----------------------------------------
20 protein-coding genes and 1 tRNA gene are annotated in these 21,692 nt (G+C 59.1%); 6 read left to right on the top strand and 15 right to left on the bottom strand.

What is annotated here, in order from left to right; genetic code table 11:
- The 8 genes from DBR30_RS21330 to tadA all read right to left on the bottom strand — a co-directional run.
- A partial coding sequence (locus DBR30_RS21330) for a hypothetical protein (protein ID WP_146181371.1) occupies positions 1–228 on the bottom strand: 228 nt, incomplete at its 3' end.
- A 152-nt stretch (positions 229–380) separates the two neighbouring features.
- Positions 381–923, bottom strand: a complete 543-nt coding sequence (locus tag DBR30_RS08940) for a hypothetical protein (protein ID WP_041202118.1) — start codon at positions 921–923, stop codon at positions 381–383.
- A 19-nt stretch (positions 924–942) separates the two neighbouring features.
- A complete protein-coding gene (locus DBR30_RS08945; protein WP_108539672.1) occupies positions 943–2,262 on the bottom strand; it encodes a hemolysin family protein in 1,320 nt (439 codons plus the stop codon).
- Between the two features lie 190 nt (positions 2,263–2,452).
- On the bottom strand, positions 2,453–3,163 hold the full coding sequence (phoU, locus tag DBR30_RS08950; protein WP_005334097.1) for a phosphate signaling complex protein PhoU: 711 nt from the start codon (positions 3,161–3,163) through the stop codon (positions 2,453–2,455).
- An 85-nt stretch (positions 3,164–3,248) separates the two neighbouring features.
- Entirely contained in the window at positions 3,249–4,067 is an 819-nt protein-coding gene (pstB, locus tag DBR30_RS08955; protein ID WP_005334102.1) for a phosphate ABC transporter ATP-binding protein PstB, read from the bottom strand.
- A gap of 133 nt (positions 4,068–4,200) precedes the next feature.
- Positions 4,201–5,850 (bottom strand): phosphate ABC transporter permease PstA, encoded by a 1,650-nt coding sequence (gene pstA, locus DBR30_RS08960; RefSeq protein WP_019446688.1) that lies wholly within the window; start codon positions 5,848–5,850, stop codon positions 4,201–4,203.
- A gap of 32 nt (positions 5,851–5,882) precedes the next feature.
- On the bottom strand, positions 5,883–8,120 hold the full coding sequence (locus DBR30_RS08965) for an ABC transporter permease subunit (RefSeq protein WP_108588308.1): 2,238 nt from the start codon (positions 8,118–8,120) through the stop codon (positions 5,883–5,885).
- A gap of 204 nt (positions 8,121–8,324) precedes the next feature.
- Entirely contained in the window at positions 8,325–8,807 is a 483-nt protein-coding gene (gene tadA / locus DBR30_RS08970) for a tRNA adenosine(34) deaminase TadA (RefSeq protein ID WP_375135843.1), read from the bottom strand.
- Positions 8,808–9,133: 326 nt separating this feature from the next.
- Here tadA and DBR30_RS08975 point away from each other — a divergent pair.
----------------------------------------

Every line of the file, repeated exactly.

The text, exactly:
20 protein-coding genes and 1 tRNA gene are annotated in these 21,692 nt (G+C 59.1%); 6 read left to right on the top strand and 15 right to left on the bottom strand.

What is annotated here, in order from left to right; genetic code table 11:
- The 8 genes from DBR30_RS21330 to tadA all read right to left on the bottom strand — a co-directional run.
- A partial coding sequence (locus DBR30_RS21330) for a hypothetical protein (protein ID WP_146181371.1) occupies positions 1–228 on the bottom strand: 228 nt, incomplete at its 3' end.
- A 152-nt stretch (positions 229–380) separates the two neighbouring features.
- Positions 381–923, bottom strand: a complete 543-nt coding sequence (locus tag DBR30_RS08940) for a hypothetical protein (protein ID WP_041202118.1) — start codon at positions 921–923, stop codon at positions 381–383.
- A 19-nt stretch (positions 924–942) separates the two neighbouring features.
- A complete protein-coding gene (locus DBR30_RS08945; protein WP_108539672.1) occupies positions 943–2,262 on the bottom strand; it encodes a hemolysin family protein in 1,320 nt (439 codons plus the stop codon).
- Between the two features lie 190 nt (positions 2,263–2,452).
- On the bottom strand, positions 2,453–3,163 hold the full coding sequence (phoU, locus tag DBR30_RS08950; protein WP_005334097.1) for a phosphate signaling complex protein PhoU: 711 nt from the start codon (positions 3,161–3,163) through the stop codon (positions 2,453–2,455).
- An 85-nt stretch (positions 3,164–3,248) separates the two neighbouring features.
- Entirely contained in the window at positions 3,249–4,067 is an 819-nt protein-coding gene (pstB, locus tag DBR30_RS08955; protein ID WP_005334102.1) for a phosphate ABC transporter ATP-binding protein PstB, read from the bottom strand.
- A gap of 133 nt (positions 4,068–4,200) precedes the next feature.
- Positions 4,201–5,850 (bottom strand): phosphate ABC transporter permease PstA, encoded by a 1,650-nt coding sequence (gene pstA, locus DBR30_RS08960; RefSeq protein WP_019446688.1) that lies wholly within the window; start codon positions 5,848–5,850, stop codon positions 4,201–4,203.
- A gap of 32 nt (positions 5,851–5,882) precedes the next feature.
- On the bottom strand, positions 5,883–8,120 hold the full coding sequence (locus DBR30_RS08965) for an ABC transporter permease subunit (RefSeq protein WP_108588308.1): 2,238 nt from the start codon (positions 8,118–8,120) through the stop codon (positions 5,883–5,885).
- A gap of 204 nt (positions 8,121–8,324) precedes the next feature.
- Entirely contained in the window at positions 8,325–8,807 is a 483-nt protein-coding gene (gene tadA / locus DBR30_RS08970) for a tRNA adenosine(34) deaminase TadA (RefSeq protein ID WP_375135843.1), read from the bottom strand.
- Positions 8,808–9,133: 326 nt separating this feature from the next.
- Here tadA and DBR30_RS08975 point away from each other — a divergent pair.